A burst pipe in your home is not a good occurrence. It could lead to flooding, property damage and forced abandonment of the home. Oklahoma gets its fair share of winter weather but pipe ruptures could happen at any time of the year. However, during the winter these chances often increase. So, during this cold time of year, remember to take steps ahead of extreme cold to protect your pipes.
Why Pipes Freeze
Exposed pipes do not have the insulation of other piping. Extreme cold air outside the pipes could cause the water inside to freeze into ice. As it freezes, water will expand. The expansion could put too much pressure on the structure of your pipes. The pipes might burst when they can no longer withstand the pressure. Once the rupture occurs, it might allow water to freely flow out of the pipes and flood the surrounding area.
Preventing Burst Pipes
Pipes might burst both inside and outside your home. Regardless of where it happens, the changes for damage remain. Flooding could damage the home’s structure, furnishings and your personal belongings. It might lead to mold development, contamination and pest encroachment. These are inconveniences that no one wants to experience.
Homeowners must take steps to keep the risks of burst pipes low. There are many ways that responsible property owners can prevent pipe freezes.
- The greatest risk for frozen pipes often occurs during long periods when the temperature stays around or below freezing. Pay attention to the weather forecast and the instructions of your local authorities. If a freeze warning occurs, some locations warn residents to protect their pipes.
- Have an annual inspection of your home’s plumbing. Mechanics should look at both indoor and outside plumbing for signs of weaknesses. If you notice leaks or problems with water pressure, immediately contact a plumber.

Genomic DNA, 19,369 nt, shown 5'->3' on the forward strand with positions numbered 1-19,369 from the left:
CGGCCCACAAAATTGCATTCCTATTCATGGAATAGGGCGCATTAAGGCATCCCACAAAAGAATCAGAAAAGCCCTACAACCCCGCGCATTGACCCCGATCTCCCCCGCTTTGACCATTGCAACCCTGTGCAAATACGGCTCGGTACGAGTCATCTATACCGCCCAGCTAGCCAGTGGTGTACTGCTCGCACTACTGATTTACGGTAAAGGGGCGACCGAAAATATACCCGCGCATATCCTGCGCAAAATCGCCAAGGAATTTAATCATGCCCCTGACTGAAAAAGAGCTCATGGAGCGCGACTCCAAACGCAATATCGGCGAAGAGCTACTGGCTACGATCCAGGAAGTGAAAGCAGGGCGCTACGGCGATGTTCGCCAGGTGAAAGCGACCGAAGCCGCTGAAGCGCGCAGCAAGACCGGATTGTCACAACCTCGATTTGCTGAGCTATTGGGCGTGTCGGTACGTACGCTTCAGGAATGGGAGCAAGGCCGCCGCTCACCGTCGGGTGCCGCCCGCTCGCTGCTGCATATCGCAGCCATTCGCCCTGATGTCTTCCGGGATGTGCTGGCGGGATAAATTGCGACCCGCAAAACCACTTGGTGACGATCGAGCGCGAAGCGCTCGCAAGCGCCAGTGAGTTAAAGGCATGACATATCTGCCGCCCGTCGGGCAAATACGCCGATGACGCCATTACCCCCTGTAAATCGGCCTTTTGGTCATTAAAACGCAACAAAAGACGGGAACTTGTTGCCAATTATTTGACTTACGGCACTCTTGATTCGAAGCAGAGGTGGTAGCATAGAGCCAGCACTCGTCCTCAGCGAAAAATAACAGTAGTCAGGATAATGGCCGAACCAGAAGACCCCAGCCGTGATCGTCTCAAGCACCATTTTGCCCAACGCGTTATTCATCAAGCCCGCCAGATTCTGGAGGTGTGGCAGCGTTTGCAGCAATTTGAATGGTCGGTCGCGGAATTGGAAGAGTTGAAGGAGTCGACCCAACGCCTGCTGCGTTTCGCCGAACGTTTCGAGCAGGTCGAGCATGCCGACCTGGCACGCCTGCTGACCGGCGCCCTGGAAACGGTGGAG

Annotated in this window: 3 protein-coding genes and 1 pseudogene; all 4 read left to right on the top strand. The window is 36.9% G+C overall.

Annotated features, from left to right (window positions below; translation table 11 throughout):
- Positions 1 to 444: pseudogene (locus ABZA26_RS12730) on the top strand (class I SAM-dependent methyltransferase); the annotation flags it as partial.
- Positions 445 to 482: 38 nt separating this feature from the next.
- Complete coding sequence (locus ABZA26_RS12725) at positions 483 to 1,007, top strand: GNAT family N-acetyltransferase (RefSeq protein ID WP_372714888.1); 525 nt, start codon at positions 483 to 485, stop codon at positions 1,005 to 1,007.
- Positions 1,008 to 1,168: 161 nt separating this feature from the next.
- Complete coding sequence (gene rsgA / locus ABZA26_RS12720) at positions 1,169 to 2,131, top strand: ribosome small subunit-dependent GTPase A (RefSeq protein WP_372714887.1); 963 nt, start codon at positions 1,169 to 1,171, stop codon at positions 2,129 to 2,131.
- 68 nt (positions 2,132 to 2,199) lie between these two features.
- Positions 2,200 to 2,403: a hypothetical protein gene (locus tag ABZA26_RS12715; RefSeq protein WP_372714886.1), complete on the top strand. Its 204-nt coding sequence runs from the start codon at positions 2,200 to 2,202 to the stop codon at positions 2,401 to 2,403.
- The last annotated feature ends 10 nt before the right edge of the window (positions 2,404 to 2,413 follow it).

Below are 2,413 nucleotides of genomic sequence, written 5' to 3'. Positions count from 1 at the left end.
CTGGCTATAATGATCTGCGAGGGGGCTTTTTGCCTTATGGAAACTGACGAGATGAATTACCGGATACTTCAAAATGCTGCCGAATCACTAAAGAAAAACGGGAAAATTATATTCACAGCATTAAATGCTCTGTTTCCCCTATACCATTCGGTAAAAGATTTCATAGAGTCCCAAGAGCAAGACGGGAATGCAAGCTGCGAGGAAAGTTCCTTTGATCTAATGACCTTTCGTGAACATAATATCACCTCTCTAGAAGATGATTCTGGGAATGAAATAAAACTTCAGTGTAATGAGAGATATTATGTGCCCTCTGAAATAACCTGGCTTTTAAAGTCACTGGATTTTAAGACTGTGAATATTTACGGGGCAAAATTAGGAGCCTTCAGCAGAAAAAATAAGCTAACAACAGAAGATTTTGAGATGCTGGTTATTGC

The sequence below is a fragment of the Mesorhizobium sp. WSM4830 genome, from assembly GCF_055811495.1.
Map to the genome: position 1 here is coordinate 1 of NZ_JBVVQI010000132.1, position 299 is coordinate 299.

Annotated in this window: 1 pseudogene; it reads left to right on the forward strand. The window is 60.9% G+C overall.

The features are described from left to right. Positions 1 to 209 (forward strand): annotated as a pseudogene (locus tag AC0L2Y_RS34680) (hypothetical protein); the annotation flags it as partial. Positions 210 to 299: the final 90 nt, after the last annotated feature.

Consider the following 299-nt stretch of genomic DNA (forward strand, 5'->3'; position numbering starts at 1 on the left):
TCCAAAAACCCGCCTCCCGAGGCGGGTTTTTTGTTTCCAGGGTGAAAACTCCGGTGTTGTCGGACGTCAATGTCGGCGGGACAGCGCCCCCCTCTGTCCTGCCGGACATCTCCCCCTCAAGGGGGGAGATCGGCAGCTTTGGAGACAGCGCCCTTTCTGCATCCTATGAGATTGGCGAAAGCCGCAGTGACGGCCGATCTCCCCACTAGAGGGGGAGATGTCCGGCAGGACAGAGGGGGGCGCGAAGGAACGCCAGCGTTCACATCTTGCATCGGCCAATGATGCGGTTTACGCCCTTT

- Know where freeze risks are in your home. A frozen pipe could occur anywhere in the right conditions. However, underground or wall-insulated pipes have a much lower risk of freezing. Exposed piping, such as that above ground or around appliances, often has a higher freeze risk.
- It is much harder for moving water to freeze. During the coldest periods, keep a small stream of water in your pipes. Often, a very slow drip can keep water moving through your plumbing.
- Consider wrapping portions of exposed pipes with cloth or other safe insulation. This can help keep warmth within the pipes.
If you experience a burst pipe, immediately contact your plumber. Then, contact your homeowner's insurance agent. Many homeowner's policies will cover damage from burst pipes. However, they still might limit situations in which policyholders can receive coverage. For more information on your homeowners coverage, talk to one of our agents today at 405.224.1000 or 800.274.2288.
Additional Reading: What is Replacement Cost in Terms of Home Insurance